Information Update - Food Allergy Awareness - kcentv.com - KCEN HD - Waco, Temple, and Killeen

Information Update - Food Allergy Awareness

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SOURCE Health Canada

OTTAWA, May 6, 2014 /CNW/ -

Issue

Severe allergic reactions to food can occur quickly, sometimes without warning, and the reactions can be life threatening. Food allergies are more common in children but can affect people of all ages. As many as 2.5 million Canadians - or about seven per cent of the population - identify themselves as having one or more food allergies.

Peanuts, tree nuts, sesame seeds, soy, seafood (fish and shellfish), wheat, eggs, milk, mustard and sulphites are the food allergens that typically cause allergic reactions and are known in Canada as the priority allergens.

For people with food allergies, sensitivities or intolerances, the best way to prevent an allergic reaction is to avoid the specific food or ingredient in the first place.  When you have food allergies, it is especially important to read food labels.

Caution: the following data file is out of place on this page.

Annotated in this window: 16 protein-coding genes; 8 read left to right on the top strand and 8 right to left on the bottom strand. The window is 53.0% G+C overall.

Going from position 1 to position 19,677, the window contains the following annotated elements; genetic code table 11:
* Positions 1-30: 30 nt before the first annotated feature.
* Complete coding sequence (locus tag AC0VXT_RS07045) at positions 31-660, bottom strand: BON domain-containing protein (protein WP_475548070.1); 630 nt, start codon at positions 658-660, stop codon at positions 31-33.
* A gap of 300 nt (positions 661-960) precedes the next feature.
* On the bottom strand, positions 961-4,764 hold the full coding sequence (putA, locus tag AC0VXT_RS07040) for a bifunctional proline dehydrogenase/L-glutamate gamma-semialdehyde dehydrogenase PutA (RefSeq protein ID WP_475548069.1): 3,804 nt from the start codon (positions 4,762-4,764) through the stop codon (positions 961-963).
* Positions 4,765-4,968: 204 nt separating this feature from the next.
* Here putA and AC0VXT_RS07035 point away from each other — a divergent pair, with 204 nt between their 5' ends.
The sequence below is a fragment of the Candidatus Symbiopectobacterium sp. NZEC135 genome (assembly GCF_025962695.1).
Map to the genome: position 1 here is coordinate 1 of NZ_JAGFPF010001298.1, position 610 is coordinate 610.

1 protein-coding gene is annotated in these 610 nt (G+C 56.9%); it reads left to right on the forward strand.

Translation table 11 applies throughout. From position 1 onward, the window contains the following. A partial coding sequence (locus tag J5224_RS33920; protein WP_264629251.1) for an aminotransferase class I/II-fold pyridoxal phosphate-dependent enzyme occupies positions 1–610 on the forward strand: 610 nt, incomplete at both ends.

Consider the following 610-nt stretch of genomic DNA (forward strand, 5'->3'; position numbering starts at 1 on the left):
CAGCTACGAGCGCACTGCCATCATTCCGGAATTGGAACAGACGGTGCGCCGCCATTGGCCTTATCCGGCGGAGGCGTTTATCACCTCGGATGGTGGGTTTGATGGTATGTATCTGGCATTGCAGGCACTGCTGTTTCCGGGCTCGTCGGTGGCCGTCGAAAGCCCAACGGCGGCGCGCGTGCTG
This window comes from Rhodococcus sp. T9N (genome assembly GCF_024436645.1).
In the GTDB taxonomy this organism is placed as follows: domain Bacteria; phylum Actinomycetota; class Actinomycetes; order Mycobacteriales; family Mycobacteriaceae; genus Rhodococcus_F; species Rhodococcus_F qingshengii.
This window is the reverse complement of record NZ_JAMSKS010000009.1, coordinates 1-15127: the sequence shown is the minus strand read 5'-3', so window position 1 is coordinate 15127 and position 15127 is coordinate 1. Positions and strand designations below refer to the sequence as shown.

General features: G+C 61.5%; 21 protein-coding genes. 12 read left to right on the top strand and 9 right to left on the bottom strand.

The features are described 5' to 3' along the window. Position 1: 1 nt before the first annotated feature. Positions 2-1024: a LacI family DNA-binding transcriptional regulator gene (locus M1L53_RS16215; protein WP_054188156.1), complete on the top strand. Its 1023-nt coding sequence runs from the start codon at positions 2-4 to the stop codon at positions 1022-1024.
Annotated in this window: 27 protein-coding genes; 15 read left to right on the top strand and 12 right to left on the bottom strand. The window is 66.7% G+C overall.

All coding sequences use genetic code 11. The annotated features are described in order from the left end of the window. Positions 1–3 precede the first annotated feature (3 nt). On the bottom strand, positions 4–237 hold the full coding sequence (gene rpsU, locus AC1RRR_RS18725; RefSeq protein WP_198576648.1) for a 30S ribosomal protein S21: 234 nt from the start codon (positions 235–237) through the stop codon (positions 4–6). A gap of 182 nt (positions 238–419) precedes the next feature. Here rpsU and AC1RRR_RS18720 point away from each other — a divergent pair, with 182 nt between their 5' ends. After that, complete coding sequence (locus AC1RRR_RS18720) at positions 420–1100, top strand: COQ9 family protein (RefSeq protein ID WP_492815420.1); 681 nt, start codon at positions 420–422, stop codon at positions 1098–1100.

Health Canada requires that most prepackaged foods carry a label and that the ingredients appear on labels in decreasing order of proportion. Recent amendments to the Food and Drug Regulations enhanced the labelling requirements for specific priority allergens, gluten sources and added sulphites in prepackaged foods sold in Canada.

What you should do

  • Read product labels to see if allergens are listed as ingredients or if the label has an allergen "contains" statement.
  • Always check product labels and read them carefully, as manufacturers sometimes change the ingredients used in familiar products.
  • Avoid food products that do not list their ingredients or those that contain an ingredient that you don't recognize.
  • Obviously, avoid food products that contain the specific allergens but also those that contain derivatives of allergens to which you are allergic.
  • Avoid food products if the label indicates that they "may contain" an ingredient to which you are allergic.
  • When eating at a friend's home, or in a restaurant, tell your host/server about your food allergy, and ask specific questions about the food being served.
  • If you have been prescribed an epinephrine/adrenaline auto-injector, learn how to use it properly and carry it with you at all times.
  • Always wear a Medic Alert identifier so that, in case of an accident, others know about your allergies.

For more information

Government of Canada

Health Canada

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